it constant because a change in mix temperature will cause changes in screed
depth on the paver, and that is something you don't want to do. To keep
the mix temperature as constant as possible, it is important to get the
asphalt to the site fast." FHWA guidelines recommend a hauling limit
of 40 miles or 1 hour, close to figures offered by Oregon's Jim Huddleston.
The trucking procedure used by APAC modifies normal hauling processes slightly
to maintain the high mix temperature. "Do a continuous operation, and
space the trucks well," Randolph says.
"Drain release agents from beds before loading, since the agents can
cool the mix. We tarp our trucks-this is a Georgia law, but it is especially
important for this mix to keep crusting down."
Randolph says APAC's use of Roadtec Inc.'s SB-2500 Shuttle Buggy as a mix-transfer
device was "very important on this job. It remixes the mix and prevents
any bumping of the paver by trucks loading the paver hopper." As Collins
notes, a materials-transfer vehicle is particularly important on OGFC jobs,
as the remixing the transfer vehicle performs re-establishes a uniform temperature
to the mix. It helps eliminate cold clumping and generally aids the placement
of a smooth, uniform mat.
Heat in general is important on OGFC jobs. "A hot screed is very important,"
Randolph explains. "We use a propane torch to heat it up before each
To prepare the road surface for the friction course, APAC applied a 0.06-0.08
gal/sq yd tack coat layer on the SMA (Randolph says to shoot for 0.07 gal/sq
yd layer). This tack coat is spread to extend several inches beyond the
expected edge of the OGFC mat to make certain the entire layer bonds.
With the paver-for this portion of the project, a Roadtec RP-180 rubber-wheeled
paver-moving at approximately 60 fpm, the consistent stream of trucks fed
the material-transfer vehicle that, in turn, fed mix to the paver.
"It is critical to have the roller right up to the paver, where the
mix is hot and workable," Randolph says, and on site the Caterpillar
CB-634 double-drum vibratory compactor (operating in static mode) stayed
within 50 ft of the paver train, providing breakdown and keying the mix
into the tack coat. Further behind, a smaller Ingersoll-Rand compactor provided
Joints are handled a bit differently with OGFC mixes than with conventional
mix. "To handle longitudinal joints, don't overlap adjacent lanes after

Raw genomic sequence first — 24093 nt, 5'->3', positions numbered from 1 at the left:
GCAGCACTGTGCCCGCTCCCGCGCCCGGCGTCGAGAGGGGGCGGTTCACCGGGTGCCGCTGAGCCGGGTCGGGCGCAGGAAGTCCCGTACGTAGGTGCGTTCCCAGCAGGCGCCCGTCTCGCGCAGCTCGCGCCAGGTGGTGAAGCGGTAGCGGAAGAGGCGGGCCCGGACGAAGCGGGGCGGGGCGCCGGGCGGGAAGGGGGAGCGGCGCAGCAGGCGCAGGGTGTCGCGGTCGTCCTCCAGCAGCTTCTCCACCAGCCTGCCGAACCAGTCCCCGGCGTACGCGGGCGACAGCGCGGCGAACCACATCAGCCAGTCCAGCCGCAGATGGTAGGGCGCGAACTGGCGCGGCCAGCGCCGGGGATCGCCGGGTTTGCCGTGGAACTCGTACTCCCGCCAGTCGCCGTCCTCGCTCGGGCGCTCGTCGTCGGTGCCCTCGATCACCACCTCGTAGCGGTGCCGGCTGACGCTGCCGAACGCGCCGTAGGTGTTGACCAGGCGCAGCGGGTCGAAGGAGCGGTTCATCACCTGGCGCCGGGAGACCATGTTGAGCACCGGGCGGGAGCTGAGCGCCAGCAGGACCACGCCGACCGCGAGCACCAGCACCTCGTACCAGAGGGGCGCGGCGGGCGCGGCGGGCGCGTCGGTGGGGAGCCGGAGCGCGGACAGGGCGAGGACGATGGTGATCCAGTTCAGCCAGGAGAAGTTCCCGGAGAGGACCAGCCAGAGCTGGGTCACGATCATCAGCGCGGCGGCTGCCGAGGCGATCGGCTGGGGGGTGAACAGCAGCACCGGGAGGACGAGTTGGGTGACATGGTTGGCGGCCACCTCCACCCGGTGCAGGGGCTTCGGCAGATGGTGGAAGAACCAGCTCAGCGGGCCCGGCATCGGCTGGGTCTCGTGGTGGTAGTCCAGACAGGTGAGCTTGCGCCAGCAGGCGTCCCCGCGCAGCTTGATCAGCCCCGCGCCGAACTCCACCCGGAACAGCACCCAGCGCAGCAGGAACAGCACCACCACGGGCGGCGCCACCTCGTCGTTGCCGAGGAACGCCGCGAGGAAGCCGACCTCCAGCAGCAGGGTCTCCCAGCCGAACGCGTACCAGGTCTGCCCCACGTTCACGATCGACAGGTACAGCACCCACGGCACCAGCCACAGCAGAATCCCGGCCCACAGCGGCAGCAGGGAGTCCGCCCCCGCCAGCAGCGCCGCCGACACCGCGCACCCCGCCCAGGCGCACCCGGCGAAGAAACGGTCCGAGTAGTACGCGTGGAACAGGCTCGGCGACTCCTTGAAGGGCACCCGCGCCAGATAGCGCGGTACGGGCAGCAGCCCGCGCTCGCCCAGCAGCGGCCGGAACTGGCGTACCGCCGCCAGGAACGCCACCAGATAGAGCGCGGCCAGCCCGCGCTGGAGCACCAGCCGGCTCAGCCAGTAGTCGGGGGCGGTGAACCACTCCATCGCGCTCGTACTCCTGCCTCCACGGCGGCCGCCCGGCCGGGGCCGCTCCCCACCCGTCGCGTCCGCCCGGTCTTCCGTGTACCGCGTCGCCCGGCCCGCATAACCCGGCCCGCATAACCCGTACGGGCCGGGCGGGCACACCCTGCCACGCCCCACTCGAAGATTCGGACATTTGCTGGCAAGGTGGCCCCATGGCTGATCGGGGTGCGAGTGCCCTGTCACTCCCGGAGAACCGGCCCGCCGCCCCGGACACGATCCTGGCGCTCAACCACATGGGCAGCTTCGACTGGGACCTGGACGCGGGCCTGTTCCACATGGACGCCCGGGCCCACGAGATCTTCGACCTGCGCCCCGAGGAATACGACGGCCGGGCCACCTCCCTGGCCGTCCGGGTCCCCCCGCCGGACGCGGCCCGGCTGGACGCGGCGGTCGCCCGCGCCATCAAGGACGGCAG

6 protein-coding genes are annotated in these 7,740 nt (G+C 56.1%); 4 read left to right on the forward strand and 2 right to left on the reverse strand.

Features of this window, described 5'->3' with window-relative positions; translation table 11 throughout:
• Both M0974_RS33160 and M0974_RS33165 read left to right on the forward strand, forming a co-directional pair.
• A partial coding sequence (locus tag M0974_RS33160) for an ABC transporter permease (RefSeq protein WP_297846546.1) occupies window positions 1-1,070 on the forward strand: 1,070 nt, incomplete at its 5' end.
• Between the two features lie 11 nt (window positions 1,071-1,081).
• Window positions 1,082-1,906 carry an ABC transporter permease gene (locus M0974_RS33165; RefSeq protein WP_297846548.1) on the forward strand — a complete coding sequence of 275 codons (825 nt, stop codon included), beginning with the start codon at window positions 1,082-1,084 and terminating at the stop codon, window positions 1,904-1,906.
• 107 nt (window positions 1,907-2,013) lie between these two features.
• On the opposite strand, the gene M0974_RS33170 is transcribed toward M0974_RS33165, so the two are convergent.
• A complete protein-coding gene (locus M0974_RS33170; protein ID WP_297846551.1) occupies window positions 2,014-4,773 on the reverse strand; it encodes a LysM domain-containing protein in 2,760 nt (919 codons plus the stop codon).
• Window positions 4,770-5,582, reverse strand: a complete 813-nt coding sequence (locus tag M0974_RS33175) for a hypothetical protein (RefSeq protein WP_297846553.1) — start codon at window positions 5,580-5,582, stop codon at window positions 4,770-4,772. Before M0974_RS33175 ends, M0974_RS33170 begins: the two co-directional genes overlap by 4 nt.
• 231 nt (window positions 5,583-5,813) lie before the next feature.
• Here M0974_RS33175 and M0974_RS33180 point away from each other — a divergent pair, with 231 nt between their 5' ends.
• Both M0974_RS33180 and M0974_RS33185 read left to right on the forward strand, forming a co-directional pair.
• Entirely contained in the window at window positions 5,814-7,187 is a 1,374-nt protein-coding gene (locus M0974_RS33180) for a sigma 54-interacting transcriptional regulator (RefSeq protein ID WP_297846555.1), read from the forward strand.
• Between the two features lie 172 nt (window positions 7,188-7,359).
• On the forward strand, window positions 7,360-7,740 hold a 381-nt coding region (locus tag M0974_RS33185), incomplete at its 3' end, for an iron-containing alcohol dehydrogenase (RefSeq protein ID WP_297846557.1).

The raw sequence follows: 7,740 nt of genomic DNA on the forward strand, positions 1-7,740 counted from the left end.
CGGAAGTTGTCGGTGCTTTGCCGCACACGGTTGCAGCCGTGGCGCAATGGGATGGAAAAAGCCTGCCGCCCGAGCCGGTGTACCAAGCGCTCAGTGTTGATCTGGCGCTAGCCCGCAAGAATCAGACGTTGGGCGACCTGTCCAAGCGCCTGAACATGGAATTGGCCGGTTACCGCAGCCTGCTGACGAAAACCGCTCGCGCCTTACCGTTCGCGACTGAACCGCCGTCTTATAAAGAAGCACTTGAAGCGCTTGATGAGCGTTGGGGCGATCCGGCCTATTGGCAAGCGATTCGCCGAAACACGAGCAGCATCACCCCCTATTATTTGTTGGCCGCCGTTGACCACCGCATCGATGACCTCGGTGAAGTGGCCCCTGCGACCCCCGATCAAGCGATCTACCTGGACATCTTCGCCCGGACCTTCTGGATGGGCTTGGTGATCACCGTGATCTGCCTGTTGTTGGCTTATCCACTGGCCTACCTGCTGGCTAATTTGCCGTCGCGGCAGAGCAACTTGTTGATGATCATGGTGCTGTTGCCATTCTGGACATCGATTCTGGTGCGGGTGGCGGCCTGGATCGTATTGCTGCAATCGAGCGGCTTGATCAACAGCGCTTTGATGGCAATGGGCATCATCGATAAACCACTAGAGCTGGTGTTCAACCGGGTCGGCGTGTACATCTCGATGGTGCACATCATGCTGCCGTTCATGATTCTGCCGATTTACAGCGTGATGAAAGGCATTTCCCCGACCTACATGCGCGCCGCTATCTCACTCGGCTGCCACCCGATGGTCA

compaction," Randolph emphasizes. Because of the high temperature needed
for workability, crews can't just lay an adjacent lane next to the existing
friction course and expect to "hot roll" the one into the other-the
first layer will have cooled past workability.
"Instead," he continues, "tack the joints heavily and leave
the new OGFC mat about 3¦16 in. above the adjacent lane, and then overlap
the joint with the breakdown roller." For taper cuts, he says APAC
just lays a full width and a motor grader makes the cut in the warm mix;
a front-end loader then removes the excess.
The finished product has a somewhat incongruous look: For those used to
full-width paving projects, the sight of the relatively thin, large-stoned
OGFC sitting on top of the SMA-and not extending the same width as the SMA-gives
it an almost "unfinished" look. However, the OGFC mat must be
placed in such a way so that water draining though the porous mix can move
laterally to the edges and drain off. Just days after the Ip;75 lanes
were placed, Atlanta was hit with a major rain. Those who traveled the partially
finished section of roadway were pleased to see vehicles traveling on the
OGFC kicking up little spray, while the cars and trucks on the SMA-only
lanes were engulfed in a fog of "recycled rain."
Open-graded friction courses are not magic bullets that will solve all highway-safety
problems. GDOT's Collins says the department has overlaid OGFC, but the
results have been almost uniformly poor. GDOT now mills off all OGFC before
Collins also thinks that the mix holds the potential to rut under heavy loads (Oregon's Huddleston disagrees), but it is too early to tell. Byron Lord, chief of the Office of Technology Applications for FHWA, says Europeans have not experienced rutting with their porous pavements, but they are using thicker lifts of the mix, so it is difficult to directly compare.